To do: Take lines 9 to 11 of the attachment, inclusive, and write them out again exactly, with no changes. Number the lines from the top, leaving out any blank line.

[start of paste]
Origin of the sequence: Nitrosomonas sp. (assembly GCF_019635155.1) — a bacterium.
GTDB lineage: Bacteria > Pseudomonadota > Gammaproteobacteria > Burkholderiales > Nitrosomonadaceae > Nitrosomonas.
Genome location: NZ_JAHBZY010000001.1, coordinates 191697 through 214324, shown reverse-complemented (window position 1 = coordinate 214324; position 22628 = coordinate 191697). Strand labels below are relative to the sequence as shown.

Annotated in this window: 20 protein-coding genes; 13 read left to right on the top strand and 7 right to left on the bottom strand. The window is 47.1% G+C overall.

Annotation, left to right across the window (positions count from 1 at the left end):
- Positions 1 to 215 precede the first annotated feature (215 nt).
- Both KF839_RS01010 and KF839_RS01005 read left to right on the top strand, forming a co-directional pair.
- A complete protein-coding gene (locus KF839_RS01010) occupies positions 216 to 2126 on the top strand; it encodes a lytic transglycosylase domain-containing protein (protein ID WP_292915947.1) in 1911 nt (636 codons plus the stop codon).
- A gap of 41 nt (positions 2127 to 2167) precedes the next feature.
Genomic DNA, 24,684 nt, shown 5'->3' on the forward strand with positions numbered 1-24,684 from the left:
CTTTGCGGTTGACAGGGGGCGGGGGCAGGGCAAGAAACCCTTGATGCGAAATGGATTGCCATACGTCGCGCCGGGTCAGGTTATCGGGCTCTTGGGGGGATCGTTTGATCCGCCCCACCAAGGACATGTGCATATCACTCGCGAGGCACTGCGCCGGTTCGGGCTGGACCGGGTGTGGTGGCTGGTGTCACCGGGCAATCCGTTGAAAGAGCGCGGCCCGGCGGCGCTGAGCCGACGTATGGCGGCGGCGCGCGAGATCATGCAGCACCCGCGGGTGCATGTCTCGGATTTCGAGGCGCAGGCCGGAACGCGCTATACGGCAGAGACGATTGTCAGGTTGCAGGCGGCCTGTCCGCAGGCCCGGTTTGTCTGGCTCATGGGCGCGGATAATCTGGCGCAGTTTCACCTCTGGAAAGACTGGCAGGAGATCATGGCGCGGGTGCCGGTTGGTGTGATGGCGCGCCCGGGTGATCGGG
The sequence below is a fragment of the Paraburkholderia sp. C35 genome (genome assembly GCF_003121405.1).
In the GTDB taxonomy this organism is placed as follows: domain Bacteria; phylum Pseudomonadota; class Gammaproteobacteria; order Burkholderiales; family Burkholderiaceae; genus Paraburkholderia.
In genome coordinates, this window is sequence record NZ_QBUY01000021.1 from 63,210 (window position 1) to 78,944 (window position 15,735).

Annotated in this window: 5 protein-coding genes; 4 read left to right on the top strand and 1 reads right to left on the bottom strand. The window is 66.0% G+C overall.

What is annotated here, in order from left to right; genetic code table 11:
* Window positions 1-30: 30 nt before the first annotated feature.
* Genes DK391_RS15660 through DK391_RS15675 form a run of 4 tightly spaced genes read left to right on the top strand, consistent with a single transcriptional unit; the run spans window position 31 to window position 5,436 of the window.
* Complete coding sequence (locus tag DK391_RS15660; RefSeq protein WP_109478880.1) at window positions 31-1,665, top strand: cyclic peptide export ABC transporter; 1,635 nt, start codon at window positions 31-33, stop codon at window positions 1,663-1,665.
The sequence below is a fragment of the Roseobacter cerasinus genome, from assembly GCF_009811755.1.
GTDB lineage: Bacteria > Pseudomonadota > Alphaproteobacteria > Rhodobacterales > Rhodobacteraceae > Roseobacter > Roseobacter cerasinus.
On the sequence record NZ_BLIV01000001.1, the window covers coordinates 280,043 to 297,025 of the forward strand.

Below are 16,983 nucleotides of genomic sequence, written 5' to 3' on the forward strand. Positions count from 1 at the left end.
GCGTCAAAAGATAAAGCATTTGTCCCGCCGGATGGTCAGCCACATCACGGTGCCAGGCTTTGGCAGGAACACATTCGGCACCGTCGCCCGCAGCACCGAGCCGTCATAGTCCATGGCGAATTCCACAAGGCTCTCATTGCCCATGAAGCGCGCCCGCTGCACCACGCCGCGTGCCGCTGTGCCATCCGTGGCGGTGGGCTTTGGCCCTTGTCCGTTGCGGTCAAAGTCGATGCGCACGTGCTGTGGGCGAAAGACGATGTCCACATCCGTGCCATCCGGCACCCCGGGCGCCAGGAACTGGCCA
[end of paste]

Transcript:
- A gap of 41 nt (positions 2127 to 2167) precedes the next feature.
Genomic DNA, 24,684 nt, shown 5'->3' on the forward strand with positions numbered 1-24,684 from the left:
CTTTGCGGTTGACAGGGGGCGGGGGCAGGGCAAGAAACCCTTGATGCGAAATGGATTGCCATACGTCGCGCCGGGTCAGGTTATCGGGCTCTTGGGGGGATCGTTTGATCCGCCCCACCAAGGACATGTGCATATCACTCGCGAGGCACTGCGCCGGTTCGGGCTGGACCGGGTGTGGTGGCTGGTGTCACCGGGCAATCCGTTGAAAGAGCGCGGCCCGGCGGCGCTGAGCCGACGTATGGCGGCGGCGCGCGAGATCATGCAGCACCCGCGGGTGCATGTCTCGGATTTCGAGGCGCAGGCCGGAACGCGCTATACGGCAGAGACGATTGTCAGGTTGCAGGCGGCCTGTCCGCAGGCCCGGTTTGTCTGGCTCATGGGCGCGGATAATCTGGCGCAGTTTCACCTCTGGAAAGACTGGCAGGAGATCATGGCGCGGGTGCCGGTTGGTGTGATGGCGCGCCCGGGTGATCGGG